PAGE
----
Abiraterone Acetate/Prednisone in Metastatic Castration-Resistant Prostate Cancer: Final Analysis of Early-Access Protocol Study


Key Points

  • No new safety signals or adverse events were observed in early-access protocol trial.
  • Abiraterone acetate/prednisone combination approved after progression on chemotherapy.

Abiraterone acetate (Zytiga) is approved for use in combination with prednisone in the treatment of metastatic castration-resistant prostate cancer. As reported by Sternberg et al in The Lancet Oncology, results of an open-label, early-access protocol trial initiated prior to approval indicated no new safety signals with abiraterone acetate plus prednisone given after progression on chemotherapy.

Study Details 

The study, conducted in 23 countries, included 2,314 patients with metastatic castration-resistant prostate cancer progressing after taxane chemotherapy enrolled between November 2010 and September 2013. Patients received abiraterone acetate 1,000 mg/day and prednisone 5 mg twice a day in 28-day cycles until disease progression, development of sustained side effects, or approval and availability of abiraterone acetate in the country of residence.  

Adverse Event Profile

Median follow-up was 5.7 months. In total, 952 patients (41%) had a treatment-related grade 3 (36%) or 4 (5%) adverse event. The most common adverse events were hepatotoxicity (8%), hypertension (4%), cardiac disorders (2%), osteoporosis (1%), hypokalemia (1%), and fluid retention/edema (1%). Grade 3 (22%) or 4 (4%) serious adverse events were reported in 25% of patients; those reported in ≥ 1% of patients were back pain (2%), anemia (2%), pneumonia (1%), urinary tract infection (1%), hematuria (1%), and spinal cord compression (1%).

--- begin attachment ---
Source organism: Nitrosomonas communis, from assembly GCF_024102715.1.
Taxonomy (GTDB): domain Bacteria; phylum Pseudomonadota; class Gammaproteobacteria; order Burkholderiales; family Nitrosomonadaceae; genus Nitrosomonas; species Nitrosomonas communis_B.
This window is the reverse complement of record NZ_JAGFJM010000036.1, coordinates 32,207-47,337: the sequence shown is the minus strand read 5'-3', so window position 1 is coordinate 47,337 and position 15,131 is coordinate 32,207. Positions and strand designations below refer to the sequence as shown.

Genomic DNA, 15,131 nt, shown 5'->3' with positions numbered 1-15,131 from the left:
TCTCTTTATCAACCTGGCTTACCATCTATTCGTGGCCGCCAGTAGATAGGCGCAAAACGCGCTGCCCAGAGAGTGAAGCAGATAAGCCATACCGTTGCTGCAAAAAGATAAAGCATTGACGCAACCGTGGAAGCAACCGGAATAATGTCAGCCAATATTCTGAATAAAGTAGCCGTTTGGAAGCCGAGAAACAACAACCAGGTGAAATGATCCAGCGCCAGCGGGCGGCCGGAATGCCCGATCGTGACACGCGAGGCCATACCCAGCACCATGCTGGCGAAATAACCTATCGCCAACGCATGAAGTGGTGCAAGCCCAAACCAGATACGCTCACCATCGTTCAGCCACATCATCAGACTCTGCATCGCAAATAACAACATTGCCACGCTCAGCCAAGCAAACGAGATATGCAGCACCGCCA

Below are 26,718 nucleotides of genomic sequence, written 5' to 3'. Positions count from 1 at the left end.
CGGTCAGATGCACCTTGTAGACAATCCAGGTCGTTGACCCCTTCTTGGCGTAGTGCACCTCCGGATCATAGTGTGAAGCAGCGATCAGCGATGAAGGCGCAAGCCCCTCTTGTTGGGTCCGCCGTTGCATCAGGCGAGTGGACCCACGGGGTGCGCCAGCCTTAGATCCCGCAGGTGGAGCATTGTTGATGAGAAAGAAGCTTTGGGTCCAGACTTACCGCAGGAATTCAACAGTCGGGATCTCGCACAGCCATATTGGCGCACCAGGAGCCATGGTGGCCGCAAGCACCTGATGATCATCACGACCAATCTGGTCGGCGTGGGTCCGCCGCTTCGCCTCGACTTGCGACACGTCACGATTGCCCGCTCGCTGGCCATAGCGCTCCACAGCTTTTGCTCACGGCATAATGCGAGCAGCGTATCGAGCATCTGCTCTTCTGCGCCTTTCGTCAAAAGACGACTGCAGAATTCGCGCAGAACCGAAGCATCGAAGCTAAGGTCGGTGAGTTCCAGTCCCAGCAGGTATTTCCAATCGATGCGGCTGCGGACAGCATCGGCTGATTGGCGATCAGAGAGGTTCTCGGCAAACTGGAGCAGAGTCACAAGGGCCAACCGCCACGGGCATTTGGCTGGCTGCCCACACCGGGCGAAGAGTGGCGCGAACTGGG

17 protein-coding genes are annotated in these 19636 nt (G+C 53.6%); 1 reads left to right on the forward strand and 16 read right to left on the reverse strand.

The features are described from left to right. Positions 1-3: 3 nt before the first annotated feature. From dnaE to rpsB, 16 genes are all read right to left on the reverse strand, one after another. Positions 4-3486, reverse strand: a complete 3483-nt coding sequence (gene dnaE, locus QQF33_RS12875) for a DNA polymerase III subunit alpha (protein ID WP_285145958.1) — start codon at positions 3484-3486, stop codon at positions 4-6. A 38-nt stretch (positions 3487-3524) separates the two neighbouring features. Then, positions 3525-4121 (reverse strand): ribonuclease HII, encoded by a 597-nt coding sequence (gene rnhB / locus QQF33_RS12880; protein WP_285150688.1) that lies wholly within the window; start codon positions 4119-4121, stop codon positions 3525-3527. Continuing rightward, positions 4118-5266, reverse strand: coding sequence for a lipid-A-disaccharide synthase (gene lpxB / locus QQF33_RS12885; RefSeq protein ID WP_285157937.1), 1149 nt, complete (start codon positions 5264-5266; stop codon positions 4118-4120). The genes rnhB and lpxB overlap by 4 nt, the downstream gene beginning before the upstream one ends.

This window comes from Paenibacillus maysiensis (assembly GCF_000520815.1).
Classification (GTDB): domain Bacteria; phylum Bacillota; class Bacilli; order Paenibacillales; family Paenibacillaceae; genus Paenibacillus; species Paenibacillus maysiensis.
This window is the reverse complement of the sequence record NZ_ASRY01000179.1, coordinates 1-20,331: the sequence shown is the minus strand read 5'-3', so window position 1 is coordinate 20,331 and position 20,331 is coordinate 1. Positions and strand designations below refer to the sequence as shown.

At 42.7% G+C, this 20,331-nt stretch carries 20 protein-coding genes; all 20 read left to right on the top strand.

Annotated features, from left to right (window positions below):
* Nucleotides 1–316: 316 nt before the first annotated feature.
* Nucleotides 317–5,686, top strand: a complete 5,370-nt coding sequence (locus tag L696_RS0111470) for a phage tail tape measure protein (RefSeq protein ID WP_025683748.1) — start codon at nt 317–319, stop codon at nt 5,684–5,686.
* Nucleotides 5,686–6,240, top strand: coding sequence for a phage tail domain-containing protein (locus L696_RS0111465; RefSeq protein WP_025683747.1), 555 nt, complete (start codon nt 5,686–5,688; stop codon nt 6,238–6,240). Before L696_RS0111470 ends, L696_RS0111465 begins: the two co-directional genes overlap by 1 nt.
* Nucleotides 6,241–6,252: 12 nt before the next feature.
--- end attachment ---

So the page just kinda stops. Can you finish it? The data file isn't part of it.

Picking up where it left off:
Adverse events led to discontinuation of treatment in 7% of patients, with 3% discontinuing due treatment-related adverse events. Death occurred in 7% of patients, with causes consisting of disease progression (4%), unrelated adverse event (3%), unknown reasons (1%), and drug-related adverse event (< 1%).

Median time to prostate-specific antigen progression was 8.5 months (95% confidence interval [CI] = 8.3–9.7 months) and median time to clinical progression was 12.7 months (95% CI = 11.8–13.8 months).

The investigators concluded: “No new safety signals or unexpected adverse events were found in this early-access protocol trial to assess abiraterone acetate for patients with metastatic castration-resistant prostate cancer who progressed after chemotherapy. Future work is needed to ascertain the most effective regimen of abiraterone acetate to optimise patients’ outcomes.”

Cora N. Sternberg, MD, of San Camillo Forlanini Hospital, Rome, is the corresponding author for The Lancet Oncology article.

The study was funded by Janssen Research & Development. For full disclosures of the study authors, visit

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